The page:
Graham and Carol moved to Ingatestone in autumn 1998. They always thought the new garden was a bit on the small side; at the previous property it was big enough for a large vegetable patch at the bottom. After two years trying to grow vegetables on a restricted north-east facing plot, Grahams wife, the lovely Carol, suggested getting an allotment. In a nutshell, that’s how this labour of love (and despair!) first started....
You would have thought this year of all years I would have the allotment exactly as I want it, after all what else is there to do? Well, I have learned many things, but this I now know, it matters not how much time you spend on the allotment, it is never exactly as you want it – although it can be better than previous years!
So let’s start with a quick recap. Rain brought an early end to last year on the plot and severely delayed play this year until well into spring so it wasn’t until the mid- March that work began in earnest coinciding nicely with lockdown – to put a positive spin on a challenging year!
The weather once again has shaped the allotment year, with long dry periods in April and May hampering overwintering crops. Yet again the autumn onions nearly all went to seed and I think that will the last time I grow them. The garlic just about survived, but the winter cabbage did not and most things got off to a slow start.
Fast-forward and as usual August has been all about watering, weeding and picking. The early potatoes were low in yield and long gone whilst the main crop really needed more water – they have recovered somewhat, but there will be a full report next month.
Everything seems to have come and gone early. Runner beans, French beans, courgettes, cucumbers, sweetcorn and all the berries even the autumn raspberries have finished. Lettuce has been quick to bolt and the summer onions were a poor yield. I’ve had more success with onions grown from seed and I will concentrate more on them next year. On the plus side, beetroot and tomatoes have been prolific – if that’s a plus!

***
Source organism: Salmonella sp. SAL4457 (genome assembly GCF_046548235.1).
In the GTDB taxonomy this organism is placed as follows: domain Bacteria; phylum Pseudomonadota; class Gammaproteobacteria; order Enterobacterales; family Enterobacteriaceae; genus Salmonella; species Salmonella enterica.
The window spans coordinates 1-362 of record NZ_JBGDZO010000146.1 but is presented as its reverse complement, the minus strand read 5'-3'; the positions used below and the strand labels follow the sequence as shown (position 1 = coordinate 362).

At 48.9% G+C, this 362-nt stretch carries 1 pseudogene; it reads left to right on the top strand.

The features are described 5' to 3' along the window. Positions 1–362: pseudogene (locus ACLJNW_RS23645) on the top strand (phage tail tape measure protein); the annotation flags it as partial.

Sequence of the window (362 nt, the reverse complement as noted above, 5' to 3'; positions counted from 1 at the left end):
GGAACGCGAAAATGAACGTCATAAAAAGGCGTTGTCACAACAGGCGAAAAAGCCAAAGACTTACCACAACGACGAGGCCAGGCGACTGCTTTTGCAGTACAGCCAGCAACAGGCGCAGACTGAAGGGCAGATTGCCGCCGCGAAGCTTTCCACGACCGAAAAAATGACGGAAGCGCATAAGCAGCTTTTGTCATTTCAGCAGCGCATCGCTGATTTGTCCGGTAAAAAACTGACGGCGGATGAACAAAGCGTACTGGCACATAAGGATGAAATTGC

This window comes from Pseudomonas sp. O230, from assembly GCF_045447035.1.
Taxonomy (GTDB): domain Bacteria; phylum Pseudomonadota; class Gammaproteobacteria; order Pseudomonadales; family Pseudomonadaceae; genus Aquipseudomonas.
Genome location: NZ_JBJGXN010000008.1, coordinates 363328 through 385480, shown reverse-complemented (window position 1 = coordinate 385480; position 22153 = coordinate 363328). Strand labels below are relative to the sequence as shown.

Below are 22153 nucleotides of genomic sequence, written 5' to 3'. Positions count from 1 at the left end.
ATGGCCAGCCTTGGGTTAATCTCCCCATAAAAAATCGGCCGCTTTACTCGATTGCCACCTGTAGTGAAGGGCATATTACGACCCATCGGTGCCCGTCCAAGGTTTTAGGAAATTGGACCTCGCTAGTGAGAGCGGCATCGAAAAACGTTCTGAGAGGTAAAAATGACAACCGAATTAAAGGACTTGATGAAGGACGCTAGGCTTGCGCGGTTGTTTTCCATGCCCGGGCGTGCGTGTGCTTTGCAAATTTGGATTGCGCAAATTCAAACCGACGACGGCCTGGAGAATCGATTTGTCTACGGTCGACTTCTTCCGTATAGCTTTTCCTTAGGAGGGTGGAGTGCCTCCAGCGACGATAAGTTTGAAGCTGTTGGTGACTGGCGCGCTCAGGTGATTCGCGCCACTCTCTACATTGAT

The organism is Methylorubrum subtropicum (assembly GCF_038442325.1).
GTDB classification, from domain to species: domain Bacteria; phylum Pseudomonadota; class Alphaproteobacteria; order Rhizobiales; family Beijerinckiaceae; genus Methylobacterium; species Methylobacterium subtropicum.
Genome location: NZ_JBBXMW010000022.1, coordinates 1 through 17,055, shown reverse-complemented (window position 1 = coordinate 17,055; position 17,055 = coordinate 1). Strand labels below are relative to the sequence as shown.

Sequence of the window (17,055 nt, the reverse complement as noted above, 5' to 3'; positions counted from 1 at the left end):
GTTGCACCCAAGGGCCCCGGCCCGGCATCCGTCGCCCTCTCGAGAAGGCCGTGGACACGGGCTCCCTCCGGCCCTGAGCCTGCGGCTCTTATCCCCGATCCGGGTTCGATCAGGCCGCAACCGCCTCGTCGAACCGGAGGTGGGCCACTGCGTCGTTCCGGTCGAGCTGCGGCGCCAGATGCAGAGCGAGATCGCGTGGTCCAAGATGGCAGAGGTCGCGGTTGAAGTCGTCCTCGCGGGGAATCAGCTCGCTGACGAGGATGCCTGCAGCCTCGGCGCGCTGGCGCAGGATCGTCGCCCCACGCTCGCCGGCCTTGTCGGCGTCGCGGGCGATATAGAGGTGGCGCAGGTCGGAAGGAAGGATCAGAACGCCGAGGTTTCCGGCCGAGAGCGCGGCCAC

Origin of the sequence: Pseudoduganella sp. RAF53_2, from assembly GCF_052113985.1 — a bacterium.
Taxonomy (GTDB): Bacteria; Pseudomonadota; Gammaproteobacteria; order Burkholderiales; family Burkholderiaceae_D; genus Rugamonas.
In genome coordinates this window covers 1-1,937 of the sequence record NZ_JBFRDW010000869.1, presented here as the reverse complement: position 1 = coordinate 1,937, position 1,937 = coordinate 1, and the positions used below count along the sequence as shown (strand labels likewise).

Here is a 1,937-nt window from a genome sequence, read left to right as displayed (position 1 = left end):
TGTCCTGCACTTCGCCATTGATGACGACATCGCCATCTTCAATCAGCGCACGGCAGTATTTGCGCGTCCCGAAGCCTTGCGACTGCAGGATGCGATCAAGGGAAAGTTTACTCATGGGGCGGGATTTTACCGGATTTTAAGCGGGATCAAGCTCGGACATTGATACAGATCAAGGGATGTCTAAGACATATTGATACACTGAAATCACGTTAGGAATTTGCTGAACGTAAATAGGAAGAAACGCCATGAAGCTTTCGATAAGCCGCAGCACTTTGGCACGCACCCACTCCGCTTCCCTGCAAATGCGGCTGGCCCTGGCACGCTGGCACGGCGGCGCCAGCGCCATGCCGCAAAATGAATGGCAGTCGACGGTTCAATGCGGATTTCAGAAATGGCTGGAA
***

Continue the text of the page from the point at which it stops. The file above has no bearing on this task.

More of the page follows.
Looking forward, I’m already clearing for next year, the maincrop potatoes need to be lifted, the tops have been taken off as there is blight around, so the tomatoes are under threat. The squash look just about ready to harvest and I still have the sweet potatoes, the last of the seed onions, celeriac, swede, leeks & cabbage to come.
It feels like the summer and the growing season is over, hopefully not, but I must give a mention to the mulberry tree, which has been quietly growing in a corner for the passed few years. I barely give it any attention, just watering when it is very dry and clipping back any wayward branches crossing the path, but it was prolific this year producing any number of gnarly berry type fruits that were quick to burst and stain the fingers but very sweet and tangy. Almost impossible to properly harvest so it’s a bit indulgent, but it doesn’t take up too much room and now more than earns its keep.
If you’re looking for things to do in September you can:
- Sow – spring cabbage, swiss chard, winter spinach & winter lettuce.
- Plant – kale, cauliflower, broccoli, onion sets & garlic
- Harvest – apples, pears, plums, damsons, figs, carrots, beetroot, potatoes, onions ………